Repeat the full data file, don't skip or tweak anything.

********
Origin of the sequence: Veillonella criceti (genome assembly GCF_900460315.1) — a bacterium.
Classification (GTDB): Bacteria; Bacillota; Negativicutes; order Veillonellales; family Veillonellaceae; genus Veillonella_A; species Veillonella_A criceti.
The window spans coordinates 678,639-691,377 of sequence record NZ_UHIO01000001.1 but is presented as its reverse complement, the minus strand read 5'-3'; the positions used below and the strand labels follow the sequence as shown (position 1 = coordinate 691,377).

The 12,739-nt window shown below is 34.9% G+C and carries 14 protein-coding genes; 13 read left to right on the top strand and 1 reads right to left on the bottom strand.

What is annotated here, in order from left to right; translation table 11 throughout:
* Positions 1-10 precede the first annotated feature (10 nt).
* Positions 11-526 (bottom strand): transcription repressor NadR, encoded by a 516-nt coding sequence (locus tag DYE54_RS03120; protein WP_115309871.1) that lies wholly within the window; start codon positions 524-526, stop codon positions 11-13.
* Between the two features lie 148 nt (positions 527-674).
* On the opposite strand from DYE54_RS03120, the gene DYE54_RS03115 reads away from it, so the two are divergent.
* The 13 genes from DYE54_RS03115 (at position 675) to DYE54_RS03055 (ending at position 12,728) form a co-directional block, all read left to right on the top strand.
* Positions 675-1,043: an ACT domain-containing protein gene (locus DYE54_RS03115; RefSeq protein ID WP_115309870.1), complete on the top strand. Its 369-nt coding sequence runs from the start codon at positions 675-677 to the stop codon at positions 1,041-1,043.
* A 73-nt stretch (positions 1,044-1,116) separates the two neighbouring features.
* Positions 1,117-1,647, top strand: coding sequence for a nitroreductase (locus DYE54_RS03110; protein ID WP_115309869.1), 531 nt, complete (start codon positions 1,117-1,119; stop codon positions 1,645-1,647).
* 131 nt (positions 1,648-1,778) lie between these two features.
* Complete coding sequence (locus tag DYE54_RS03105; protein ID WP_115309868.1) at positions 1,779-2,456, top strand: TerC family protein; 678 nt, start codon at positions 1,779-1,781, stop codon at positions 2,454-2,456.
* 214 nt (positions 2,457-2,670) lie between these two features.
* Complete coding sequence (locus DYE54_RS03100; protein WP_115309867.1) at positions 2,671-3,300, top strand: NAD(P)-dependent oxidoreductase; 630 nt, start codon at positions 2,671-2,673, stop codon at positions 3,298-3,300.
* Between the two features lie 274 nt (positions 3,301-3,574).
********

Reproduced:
Origin of the sequence: Veillonella criceti (genome assembly GCF_900460315.1) — a bacterium.
Classification (GTDB): Bacteria; Bacillota; Negativicutes; order Veillonellales; family Veillonellaceae; genus Veillonella_A; species Veillonella_A criceti.
The window spans coordinates 678,639-691,377 of sequence record NZ_UHIO01000001.1 but is presented as its reverse complement, the minus strand read 5'-3'; the positions used below and the strand labels follow the sequence as shown (position 1 = coordinate 691,377).

The 12,739-nt window shown below is 34.9% G+C and carries 14 protein-coding genes; 13 read left to right on the top strand and 1 reads right to left on the bottom strand.

What is annotated here, in order from left to right; translation table 11 throughout:
* Positions 1-10 precede the first annotated feature (10 nt).
* Positions 11-526 (bottom strand): transcription repressor NadR, encoded by a 516-nt coding sequence (locus tag DYE54_RS03120; protein WP_115309871.1) that lies wholly within the window; start codon positions 524-526, stop codon positions 11-13.
* Between the two features lie 148 nt (positions 527-674).
* On the opposite strand from DYE54_RS03120, the gene DYE54_RS03115 reads away from it, so the two are divergent.
* The 13 genes from DYE54_RS03115 (at position 675) to DYE54_RS03055 (ending at position 12,728) form a co-directional block, all read left to right on the top strand.
* Positions 675-1,043: an ACT domain-containing protein gene (locus DYE54_RS03115; RefSeq protein ID WP_115309870.1), complete on the top strand. Its 369-nt coding sequence runs from the start codon at positions 675-677 to the stop codon at positions 1,041-1,043.
* A 73-nt stretch (positions 1,044-1,116) separates the two neighbouring features.
* Positions 1,117-1,647, top strand: coding sequence for a nitroreductase (locus DYE54_RS03110; protein ID WP_115309869.1), 531 nt, complete (start codon positions 1,117-1,119; stop codon positions 1,645-1,647).
* 131 nt (positions 1,648-1,778) lie between these two features.
* Complete coding sequence (locus tag DYE54_RS03105; protein ID WP_115309868.1) at positions 1,779-2,456, top strand: TerC family protein; 678 nt, start codon at positions 1,779-1,781, stop codon at positions 2,454-2,456.
* 214 nt (positions 2,457-2,670) lie between these two features.
* Complete coding sequence (locus DYE54_RS03100; protein WP_115309867.1) at positions 2,671-3,300, top strand: NAD(P)-dependent oxidoreductase; 630 nt, start codon at positions 2,671-2,673, stop codon at positions 3,298-3,300.
* Between the two features lie 274 nt (positions 3,301-3,574).